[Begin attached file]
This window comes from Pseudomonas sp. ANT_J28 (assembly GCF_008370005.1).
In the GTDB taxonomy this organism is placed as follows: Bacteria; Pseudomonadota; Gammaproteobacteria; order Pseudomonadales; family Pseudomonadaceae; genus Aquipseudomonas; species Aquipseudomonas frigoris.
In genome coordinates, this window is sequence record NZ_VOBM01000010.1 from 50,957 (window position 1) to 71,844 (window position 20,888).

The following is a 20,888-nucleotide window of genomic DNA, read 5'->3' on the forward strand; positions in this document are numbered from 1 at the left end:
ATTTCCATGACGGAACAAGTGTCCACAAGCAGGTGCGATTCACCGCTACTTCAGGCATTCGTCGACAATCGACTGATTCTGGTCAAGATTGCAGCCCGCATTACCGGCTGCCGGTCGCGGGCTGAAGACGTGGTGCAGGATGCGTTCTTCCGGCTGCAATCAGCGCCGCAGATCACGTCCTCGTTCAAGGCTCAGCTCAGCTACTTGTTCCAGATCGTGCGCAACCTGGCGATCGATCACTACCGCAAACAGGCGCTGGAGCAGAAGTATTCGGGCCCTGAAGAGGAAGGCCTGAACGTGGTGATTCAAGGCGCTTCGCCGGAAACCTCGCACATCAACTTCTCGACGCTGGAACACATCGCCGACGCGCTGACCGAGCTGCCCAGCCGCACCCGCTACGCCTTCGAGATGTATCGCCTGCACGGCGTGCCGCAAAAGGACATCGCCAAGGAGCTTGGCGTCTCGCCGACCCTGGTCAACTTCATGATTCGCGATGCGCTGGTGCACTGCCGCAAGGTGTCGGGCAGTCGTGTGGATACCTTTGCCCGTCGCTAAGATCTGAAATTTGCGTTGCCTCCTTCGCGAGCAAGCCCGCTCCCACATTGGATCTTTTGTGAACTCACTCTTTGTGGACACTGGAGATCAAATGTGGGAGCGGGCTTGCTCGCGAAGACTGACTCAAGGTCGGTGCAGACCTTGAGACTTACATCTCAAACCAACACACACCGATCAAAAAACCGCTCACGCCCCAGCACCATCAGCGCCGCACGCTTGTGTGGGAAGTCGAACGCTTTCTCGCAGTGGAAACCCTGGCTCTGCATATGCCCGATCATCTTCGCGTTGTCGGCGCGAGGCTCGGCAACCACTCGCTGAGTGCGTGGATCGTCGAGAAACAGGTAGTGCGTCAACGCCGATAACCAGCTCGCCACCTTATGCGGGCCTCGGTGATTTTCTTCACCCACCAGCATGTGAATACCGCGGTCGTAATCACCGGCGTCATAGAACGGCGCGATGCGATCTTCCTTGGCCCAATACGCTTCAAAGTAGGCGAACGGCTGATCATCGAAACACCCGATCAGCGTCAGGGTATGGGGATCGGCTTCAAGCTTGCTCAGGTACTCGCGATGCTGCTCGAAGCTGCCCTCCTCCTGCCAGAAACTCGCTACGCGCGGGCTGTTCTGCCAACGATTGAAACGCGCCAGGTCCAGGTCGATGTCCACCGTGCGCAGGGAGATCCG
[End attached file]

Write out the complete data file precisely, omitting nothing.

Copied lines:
This window comes from Pseudomonas sp. ANT_J28 (assembly GCF_008370005.1).
In the GTDB taxonomy this organism is placed as follows: Bacteria; Pseudomonadota; Gammaproteobacteria; order Pseudomonadales; family Pseudomonadaceae; genus Aquipseudomonas; species Aquipseudomonas frigoris.
In genome coordinates, this window is sequence record NZ_VOBM01000010.1 from 50,957 (window position 1) to 71,844 (window position 20,888).

The following is a 20,888-nucleotide window of genomic DNA, read 5'->3' on the forward strand; positions in this document are numbered from 1 at the left end:
ATTTCCATGACGGAACAAGTGTCCACAAGCAGGTGCGATTCACCGCTACTTCAGGCATTCGTCGACAATCGACTGATTCTGGTCAAGATTGCAGCCCGCATTACCGGCTGCCGGTCGCGGGCTGAAGACGTGGTGCAGGATGCGTTCTTCCGGCTGCAATCAGCGCCGCAGATCACGTCCTCGTTCAAGGCTCAGCTCAGCTACTTGTTCCAGATCGTGCGCAACCTGGCGATCGATCACTACCGCAAACAGGCGCTGGAGCAGAAGTATTCGGGCCCTGAAGAGGAAGGCCTGAACGTGGTGATTCAAGGCGCTTCGCCGGAAACCTCGCACATCAACTTCTCGACGCTGGAACACATCGCCGACGCGCTGACCGAGCTGCCCAGCCGCACCCGCTACGCCTTCGAGATGTATCGCCTGCACGGCGTGCCGCAAAAGGACATCGCCAAGGAGCTTGGCGTCTCGCCGACCCTGGTCAACTTCATGATTCGCGATGCGCTGGTGCACTGCCGCAAGGTGTCGGGCAGTCGTGTGGATACCTTTGCCCGTCGCTAAGATCTGAAATTTGCGTTGCCTCCTTCGCGAGCAAGCCCGCTCCCACATTGGATCTTTTGTGAACTCACTCTTTGTGGACACTGGAGATCAAATGTGGGAGCGGGCTTGCTCGCGAAGACTGACTCAAGGTCGGTGCAGACCTTGAGACTTACATCTCAAACCAACACACACCGATCAAAAAACCGCTCACGCCCCAGCACCATCAGCGCCGCACGCTTGTGTGGGAAGTCGAACGCTTTCTCGCAGTGGAAACCCTGGCTCTGCATATGCCCGATCATCTTCGCGTTGTCGGCGCGAGGCTCGGCAACCACTCGCTGAGTGCGTGGATCGTCGAGAAACAGGTAGTGCGTCAACGCCGATAACCAGCTCGCCACCTTATGCGGGCCTCGGTGATTTTCTTCACCCACCAGCATGTGAATACCGCGGTCGTAATCACCGGCGTCATAGAACGGCGCGATGCGATCTTCCTTGGCCCAATACGCTTCAAAGTAGGCGAACGGCTGATCATCGAAACACCCGATCAGCGTCAGGGTATGGGGATCGGCTTCAAGCTTGCTCAGGTACTCGCGATGCTGCTCGAAGCTGCCCTCCTCCTGCCAGAAACTCGCTACGCGCGGGCTGTTCTGCCAACGATTGAAACGCGCCAGGTCCAGGTCGATGTCCACCGTGCGCAGGGAGATCCG